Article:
Feeds

Windows Phone 7 gets unlocked

Side loading without Microsoft's say-so

Build a business case: developing custom apps

The first jailbreaking app is out for Windows Phone 7, enabling the installation of unsigned applications, which can now be developed in Visual Basic too.

The VB addition is from Microsoft, and means developers can create Silverlight apps using Visual Basic, get them signed and run them on a phone. But developers can also now run all kinds of applications without Microsoft's approval, thanks to the ChevronWP7 unlocking tool.

Registered developers, who've coughed up their $99, can install unsigned applications anyway for testing and development, but the new jailbreaking tool opens that potential to all – with the attendant risks from malware and badly-written software that come when you open Pandora's box.

The balance between freedom and flexibility is a tough one: Apple's iPhone, the most famously-locked-down of the platforms, has no viruses or Trojans to worry about, while we're told that more than a million Chinese Symbian handsets are currently infected with a Trojan that's awaiting instructions.

Android tries to sidestep the problem by providing a tick box to switch off the security mechanisms that prevent rogue applications being installed, but what proportion of users have ticked it we don't know.

Making something completely secure is impossible, and trusting users with their own security has comprehensively failed to work on the desktop, so the best solution seems to be having a jailbreak available – but, crucially, one that is too complicated for the majority of users to bother with. Step two would be to scare people every now and then with talk of malware and developers being left in poverty, just to keep the number of "jailbroken" devices to a minimum.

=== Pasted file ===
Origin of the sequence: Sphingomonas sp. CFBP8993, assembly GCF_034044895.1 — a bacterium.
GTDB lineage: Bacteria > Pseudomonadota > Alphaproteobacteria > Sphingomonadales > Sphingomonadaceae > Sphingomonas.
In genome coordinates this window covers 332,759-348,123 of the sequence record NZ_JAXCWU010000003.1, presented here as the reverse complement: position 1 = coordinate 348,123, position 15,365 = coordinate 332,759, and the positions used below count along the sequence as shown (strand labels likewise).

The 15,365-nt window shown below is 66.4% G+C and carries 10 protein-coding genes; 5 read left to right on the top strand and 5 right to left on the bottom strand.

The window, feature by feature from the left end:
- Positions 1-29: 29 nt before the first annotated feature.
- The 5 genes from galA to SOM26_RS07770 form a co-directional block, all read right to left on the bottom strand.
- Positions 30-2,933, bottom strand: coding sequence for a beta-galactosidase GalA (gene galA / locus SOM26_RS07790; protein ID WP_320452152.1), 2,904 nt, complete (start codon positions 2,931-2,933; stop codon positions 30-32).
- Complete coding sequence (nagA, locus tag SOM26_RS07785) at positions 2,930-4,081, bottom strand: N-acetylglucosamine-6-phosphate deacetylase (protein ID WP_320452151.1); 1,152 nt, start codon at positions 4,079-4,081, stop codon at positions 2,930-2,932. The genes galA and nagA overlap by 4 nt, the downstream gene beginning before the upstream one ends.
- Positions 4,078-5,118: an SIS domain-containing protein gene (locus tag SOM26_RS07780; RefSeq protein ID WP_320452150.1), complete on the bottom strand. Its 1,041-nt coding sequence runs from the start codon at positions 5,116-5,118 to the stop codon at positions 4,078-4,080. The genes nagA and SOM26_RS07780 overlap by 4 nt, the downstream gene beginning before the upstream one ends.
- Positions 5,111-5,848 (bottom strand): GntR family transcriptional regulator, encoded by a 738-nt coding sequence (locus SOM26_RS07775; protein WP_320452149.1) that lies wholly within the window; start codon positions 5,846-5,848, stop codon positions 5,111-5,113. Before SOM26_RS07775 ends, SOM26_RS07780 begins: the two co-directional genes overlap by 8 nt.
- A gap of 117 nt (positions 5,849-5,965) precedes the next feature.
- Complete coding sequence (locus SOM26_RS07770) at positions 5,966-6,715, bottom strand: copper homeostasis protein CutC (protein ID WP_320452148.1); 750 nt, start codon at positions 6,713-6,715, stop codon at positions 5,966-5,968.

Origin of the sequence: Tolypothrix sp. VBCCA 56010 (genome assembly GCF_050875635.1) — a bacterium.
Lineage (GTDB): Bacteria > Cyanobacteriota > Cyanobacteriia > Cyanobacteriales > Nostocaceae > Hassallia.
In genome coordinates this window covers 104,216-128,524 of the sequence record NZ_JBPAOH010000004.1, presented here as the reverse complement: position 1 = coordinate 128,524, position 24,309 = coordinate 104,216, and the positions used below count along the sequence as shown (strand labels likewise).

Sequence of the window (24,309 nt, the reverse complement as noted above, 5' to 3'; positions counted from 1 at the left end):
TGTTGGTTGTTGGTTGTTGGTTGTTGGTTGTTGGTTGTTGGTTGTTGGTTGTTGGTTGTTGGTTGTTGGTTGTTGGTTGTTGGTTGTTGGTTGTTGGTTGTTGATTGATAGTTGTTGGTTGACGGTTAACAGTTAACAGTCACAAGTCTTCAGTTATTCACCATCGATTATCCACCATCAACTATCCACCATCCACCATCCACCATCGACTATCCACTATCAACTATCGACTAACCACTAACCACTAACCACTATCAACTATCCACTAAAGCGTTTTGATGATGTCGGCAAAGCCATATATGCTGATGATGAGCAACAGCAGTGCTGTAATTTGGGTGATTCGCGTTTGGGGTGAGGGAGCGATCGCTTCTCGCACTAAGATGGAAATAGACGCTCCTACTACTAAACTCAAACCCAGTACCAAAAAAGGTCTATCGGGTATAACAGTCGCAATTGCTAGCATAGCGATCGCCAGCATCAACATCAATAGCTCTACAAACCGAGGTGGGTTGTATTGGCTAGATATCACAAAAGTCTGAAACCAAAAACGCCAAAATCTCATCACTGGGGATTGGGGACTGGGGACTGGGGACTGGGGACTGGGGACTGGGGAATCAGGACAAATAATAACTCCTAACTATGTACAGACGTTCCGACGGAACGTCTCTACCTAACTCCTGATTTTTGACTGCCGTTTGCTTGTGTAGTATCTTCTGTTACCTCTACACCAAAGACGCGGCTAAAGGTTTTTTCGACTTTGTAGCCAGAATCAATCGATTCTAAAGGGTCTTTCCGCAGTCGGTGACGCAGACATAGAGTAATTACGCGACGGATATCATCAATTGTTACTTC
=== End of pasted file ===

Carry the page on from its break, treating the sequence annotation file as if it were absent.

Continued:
In that context, ChevronWP7 is expected, and welcomed, just as long as not too many people start using it. ®

The essential guide to IT transformation

More from The Register

next story
So, Apple won't sell cheap kit? Prepare the iOS garden wall WRECKING BALL
It can throw the low cost race if it looks to the cloud
End of buttons? Apple looks to patent animating iPhone sidewalls
Filing suggests handset with display strips
One step closer to ROBOT BUTLERS: Dyson flashes vid of VACUUM SUCKER bot
Latest cleaner available for world+dog in September
Samsung Gear S: Quick, LAUNCH IT – before Apple straps on iWatch
Full specs for wrist-mounted device here ... but who'll buy it?
Apple promises to lift Curse of the Drained iPhone 5 Battery
Have you tried turning it off and...? Never mind, here's a replacement
Now that's FIRE WIRE: HP recalls 6 MILLION burn-risk laptop cables
Right in the middle of Burning Mains Man week
Apple's iWatch? They cannae do it ... they don't have the POWER
Analyst predicts fanbois will have to wait until next year
Reg man looks through a Glass, darkly: Google's toy ploy or killer tech specs?
Tip: Put the shades on and you'll look less of a spanner
HUGE iPAD? Maybe. HUGE ADVERTS? That's for SURE
Noo! Hand not big enough! Don't look at meee!
prev story

Whitepapers

Top 10 endpoint backup mistakes
Avoid the ten endpoint backup mistakes to ensure that your critical corporate data is protected and end user productivity is improved.
Implementing global e-invoicing with guaranteed legal certainty
Explaining the role local tax compliance plays in successful supply chain management and e-business and how leading global brands are addressing this.
Backing up distributed data
Eliminating the redundant use of bandwidth and storage capacity and application consolidation in the modern data center.
The essential guide to IT transformation
ServiceNow discusses three IT transformations that can help CIOs automate IT services to transform IT and the enterprise
Next gen security for virtualised datacentres
Legacy security solutions are inefficient due to the architectural differences between physical and virtual environments.